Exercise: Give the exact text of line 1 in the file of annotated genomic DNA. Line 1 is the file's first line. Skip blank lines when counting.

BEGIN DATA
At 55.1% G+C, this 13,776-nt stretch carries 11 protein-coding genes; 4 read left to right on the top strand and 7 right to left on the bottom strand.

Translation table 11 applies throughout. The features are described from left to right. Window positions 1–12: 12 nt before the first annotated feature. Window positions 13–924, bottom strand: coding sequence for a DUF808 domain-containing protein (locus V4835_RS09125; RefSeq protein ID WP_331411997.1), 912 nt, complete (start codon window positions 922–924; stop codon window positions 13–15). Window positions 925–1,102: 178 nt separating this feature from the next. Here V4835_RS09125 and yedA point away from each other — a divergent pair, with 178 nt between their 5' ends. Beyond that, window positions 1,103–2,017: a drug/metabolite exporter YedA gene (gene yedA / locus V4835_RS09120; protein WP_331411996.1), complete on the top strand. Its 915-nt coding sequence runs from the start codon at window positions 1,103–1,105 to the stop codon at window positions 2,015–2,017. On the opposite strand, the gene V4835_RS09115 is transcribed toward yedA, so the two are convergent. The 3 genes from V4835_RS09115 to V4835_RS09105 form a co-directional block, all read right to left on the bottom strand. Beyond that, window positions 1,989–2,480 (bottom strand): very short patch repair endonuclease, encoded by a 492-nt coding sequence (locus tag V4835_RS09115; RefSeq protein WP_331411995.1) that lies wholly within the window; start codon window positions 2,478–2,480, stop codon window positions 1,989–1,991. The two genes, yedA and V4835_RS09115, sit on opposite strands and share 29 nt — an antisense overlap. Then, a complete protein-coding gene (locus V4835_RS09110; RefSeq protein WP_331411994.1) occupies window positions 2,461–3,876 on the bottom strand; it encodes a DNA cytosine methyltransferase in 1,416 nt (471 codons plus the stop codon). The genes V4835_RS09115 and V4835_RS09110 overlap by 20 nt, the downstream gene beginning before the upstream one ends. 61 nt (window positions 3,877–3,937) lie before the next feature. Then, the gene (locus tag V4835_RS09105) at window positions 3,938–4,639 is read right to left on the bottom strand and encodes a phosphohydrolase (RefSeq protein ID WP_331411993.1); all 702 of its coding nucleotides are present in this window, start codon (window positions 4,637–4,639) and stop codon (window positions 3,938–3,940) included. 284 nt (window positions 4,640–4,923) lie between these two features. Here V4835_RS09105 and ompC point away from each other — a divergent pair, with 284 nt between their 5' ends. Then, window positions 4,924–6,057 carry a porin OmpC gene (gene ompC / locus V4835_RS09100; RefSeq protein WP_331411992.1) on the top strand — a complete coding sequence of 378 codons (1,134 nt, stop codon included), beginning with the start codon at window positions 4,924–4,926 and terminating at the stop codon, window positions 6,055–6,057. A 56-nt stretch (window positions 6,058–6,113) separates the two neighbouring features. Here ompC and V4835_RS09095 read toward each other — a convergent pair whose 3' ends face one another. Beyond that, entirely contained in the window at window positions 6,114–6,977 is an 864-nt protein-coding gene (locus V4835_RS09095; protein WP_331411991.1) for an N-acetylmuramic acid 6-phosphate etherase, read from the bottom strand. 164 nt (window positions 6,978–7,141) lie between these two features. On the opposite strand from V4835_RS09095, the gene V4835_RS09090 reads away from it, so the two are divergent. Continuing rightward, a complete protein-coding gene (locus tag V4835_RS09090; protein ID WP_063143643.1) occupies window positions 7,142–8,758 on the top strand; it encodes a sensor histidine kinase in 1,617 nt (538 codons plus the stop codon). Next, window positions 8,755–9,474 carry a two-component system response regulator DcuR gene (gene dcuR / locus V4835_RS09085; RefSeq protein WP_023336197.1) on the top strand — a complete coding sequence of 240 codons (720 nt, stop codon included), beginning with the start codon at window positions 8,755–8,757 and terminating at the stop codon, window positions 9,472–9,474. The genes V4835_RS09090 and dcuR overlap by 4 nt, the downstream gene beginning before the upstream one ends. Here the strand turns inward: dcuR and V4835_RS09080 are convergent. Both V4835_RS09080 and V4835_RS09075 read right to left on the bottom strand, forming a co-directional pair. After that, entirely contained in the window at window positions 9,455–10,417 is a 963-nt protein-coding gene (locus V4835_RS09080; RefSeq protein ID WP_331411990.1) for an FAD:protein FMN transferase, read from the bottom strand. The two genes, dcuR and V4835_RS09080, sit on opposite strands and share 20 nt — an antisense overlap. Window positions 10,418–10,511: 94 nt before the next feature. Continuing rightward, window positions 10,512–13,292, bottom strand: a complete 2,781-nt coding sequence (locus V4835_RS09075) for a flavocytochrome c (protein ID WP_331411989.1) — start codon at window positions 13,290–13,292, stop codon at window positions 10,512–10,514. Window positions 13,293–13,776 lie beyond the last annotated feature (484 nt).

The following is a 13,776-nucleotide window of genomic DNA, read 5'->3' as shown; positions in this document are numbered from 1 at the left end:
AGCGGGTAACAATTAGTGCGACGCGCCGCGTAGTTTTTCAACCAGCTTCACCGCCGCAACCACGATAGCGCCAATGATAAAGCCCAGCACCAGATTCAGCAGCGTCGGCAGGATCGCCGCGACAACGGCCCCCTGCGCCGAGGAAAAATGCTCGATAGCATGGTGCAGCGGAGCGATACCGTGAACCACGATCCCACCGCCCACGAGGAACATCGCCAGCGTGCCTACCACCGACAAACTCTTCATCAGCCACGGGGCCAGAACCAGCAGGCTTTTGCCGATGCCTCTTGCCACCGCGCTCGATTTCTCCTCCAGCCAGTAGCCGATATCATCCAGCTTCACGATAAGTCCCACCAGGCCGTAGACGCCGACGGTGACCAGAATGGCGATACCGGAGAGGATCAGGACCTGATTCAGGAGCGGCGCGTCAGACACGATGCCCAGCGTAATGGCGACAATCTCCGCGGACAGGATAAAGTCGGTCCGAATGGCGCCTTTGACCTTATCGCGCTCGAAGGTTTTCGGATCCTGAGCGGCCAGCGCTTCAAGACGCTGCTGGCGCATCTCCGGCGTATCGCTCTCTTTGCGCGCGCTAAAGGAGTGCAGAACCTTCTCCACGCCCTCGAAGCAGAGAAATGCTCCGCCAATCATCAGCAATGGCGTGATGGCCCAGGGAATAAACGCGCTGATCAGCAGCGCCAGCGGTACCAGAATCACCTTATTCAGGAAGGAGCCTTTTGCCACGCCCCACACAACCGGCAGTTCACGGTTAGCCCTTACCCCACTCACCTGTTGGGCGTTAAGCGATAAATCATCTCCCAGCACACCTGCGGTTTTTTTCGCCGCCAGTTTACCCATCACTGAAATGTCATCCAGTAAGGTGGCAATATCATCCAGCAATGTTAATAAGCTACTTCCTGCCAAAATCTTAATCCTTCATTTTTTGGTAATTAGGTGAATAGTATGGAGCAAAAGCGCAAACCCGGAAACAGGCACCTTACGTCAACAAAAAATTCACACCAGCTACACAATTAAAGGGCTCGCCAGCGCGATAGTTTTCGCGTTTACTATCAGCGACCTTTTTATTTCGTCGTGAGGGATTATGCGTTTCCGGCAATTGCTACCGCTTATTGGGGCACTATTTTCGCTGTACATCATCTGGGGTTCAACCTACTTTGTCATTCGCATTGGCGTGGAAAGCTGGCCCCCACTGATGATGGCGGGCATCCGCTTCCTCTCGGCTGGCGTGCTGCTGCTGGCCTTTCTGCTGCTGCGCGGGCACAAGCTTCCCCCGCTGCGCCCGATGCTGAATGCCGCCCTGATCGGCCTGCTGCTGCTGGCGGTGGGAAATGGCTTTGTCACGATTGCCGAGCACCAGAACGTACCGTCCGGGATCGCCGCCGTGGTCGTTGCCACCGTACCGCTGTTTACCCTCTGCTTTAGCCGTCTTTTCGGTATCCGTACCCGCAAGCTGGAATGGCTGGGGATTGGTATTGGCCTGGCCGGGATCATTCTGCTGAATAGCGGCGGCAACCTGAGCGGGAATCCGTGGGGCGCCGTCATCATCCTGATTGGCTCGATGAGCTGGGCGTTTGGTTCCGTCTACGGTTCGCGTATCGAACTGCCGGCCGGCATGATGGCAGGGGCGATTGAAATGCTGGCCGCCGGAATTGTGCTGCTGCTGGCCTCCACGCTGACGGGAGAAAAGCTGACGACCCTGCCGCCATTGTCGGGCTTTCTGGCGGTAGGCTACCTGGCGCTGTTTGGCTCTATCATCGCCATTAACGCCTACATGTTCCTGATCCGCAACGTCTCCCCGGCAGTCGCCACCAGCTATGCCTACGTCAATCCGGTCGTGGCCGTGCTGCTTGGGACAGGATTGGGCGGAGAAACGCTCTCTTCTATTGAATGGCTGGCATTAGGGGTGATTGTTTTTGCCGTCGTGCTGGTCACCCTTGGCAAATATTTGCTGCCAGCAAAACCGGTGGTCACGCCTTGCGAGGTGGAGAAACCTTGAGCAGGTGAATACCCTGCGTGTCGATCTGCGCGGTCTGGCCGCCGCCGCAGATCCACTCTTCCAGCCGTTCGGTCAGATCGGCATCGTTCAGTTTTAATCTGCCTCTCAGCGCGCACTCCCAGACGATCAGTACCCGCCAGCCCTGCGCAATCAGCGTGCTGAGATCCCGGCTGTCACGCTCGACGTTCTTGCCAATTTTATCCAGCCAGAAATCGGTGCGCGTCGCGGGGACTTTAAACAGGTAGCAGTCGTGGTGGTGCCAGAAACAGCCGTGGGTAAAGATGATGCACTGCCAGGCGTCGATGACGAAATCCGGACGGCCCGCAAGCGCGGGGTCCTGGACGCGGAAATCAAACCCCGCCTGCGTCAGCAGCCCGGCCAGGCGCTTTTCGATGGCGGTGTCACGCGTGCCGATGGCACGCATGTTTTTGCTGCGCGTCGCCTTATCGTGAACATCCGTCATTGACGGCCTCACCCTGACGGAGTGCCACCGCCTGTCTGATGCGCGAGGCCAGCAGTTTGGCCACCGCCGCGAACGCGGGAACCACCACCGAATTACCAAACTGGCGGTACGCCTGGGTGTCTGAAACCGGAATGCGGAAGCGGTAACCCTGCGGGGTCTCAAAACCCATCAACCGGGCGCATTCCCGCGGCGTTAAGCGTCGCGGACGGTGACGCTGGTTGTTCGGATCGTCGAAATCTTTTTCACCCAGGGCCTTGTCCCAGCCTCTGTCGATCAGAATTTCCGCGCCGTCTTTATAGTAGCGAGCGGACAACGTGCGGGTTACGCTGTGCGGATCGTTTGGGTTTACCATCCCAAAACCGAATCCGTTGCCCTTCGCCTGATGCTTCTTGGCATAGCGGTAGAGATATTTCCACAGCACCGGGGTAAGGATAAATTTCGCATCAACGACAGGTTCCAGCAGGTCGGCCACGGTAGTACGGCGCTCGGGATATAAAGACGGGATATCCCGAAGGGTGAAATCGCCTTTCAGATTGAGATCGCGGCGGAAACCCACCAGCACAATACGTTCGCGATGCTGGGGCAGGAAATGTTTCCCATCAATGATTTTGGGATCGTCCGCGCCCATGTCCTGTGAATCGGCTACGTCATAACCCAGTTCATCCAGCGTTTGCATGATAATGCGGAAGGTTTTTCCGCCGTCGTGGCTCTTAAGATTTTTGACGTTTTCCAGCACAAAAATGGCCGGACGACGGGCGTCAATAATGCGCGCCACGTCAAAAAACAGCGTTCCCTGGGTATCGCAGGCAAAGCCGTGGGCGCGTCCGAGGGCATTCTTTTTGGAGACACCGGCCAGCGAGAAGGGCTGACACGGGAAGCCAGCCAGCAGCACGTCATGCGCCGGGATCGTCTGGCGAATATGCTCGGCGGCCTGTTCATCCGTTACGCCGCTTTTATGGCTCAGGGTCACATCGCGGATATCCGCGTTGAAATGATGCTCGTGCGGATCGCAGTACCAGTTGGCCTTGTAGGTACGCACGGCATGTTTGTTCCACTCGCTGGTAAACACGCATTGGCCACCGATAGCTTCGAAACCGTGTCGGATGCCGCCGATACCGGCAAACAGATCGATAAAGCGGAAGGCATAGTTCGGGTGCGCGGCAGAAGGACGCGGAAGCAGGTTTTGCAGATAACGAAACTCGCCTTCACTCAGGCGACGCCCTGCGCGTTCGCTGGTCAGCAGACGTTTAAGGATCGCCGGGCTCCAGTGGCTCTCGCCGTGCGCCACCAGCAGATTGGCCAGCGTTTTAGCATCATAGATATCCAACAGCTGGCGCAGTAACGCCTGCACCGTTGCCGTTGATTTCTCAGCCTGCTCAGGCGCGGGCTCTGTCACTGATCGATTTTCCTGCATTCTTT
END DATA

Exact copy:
At 55.1% G+C, this 13,776-nt stretch carries 11 protein-coding genes; 4 read left to right on the top strand and 7 right to left on the bottom strand.